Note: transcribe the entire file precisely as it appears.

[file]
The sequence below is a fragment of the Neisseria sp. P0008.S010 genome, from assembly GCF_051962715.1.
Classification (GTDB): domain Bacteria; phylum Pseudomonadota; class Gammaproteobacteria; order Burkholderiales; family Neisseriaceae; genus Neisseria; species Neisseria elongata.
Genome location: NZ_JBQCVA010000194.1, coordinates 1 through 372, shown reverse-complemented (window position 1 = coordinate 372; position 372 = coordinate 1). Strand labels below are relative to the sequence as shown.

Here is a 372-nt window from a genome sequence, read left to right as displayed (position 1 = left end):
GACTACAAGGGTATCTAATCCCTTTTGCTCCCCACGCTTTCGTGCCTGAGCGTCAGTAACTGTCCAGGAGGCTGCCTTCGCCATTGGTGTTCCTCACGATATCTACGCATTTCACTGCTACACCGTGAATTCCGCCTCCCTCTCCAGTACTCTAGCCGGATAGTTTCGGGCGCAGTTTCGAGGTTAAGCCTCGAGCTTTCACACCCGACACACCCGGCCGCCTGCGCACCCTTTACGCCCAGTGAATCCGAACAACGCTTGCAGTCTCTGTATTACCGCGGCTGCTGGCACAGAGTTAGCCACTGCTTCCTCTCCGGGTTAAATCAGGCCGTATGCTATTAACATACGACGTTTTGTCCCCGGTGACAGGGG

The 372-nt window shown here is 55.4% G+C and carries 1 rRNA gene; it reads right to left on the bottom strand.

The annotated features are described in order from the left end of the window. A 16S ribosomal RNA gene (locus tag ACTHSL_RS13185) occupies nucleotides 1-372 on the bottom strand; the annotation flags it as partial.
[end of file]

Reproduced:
The sequence below is a fragment of the Neisseria sp. P0008.S010 genome, from assembly GCF_051962715.1.
Classification (GTDB): domain Bacteria; phylum Pseudomonadota; class Gammaproteobacteria; order Burkholderiales; family Neisseriaceae; genus Neisseria; species Neisseria elongata.
Genome location: NZ_JBQCVA010000194.1, coordinates 1 through 372, shown reverse-complemented (window position 1 = coordinate 372; position 372 = coordinate 1). Strand labels below are relative to the sequence as shown.

Here is a 372-nt window from a genome sequence, read left to right as displayed (position 1 = left end):
GACTACAAGGGTATCTAATCCCTTTTGCTCCCCACGCTTTCGTGCCTGAGCGTCAGTAACTGTCCAGGAGGCTGCCTTCGCCATTGGTGTTCCTCACGATATCTACGCATTTCACTGCTACACCGTGAATTCCGCCTCCCTCTCCAGTACTCTAGCCGGATAGTTTCGGGCGCAGTTTCGAGGTTAAGCCTCGAGCTTTCACACCCGACACACCCGGCCGCCTGCGCACCCTTTACGCCCAGTGAATCCGAACAACGCTTGCAGTCTCTGTATTACCGCGGCTGCTGGCACAGAGTTAGCCACTGCTTCCTCTCCGGGTTAAATCAGGCCGTATGCTATTAACATACGACGTTTTGTCCCCGGTGACAGGGG

The 372-nt window shown here is 55.4% G+C and carries 1 rRNA gene; it reads right to left on the bottom strand.

The annotated features are described in order from the left end of the window. A 16S ribosomal RNA gene (locus tag ACTHSL_RS13185) occupies nucleotides 1-372 on the bottom strand; the annotation flags it as partial.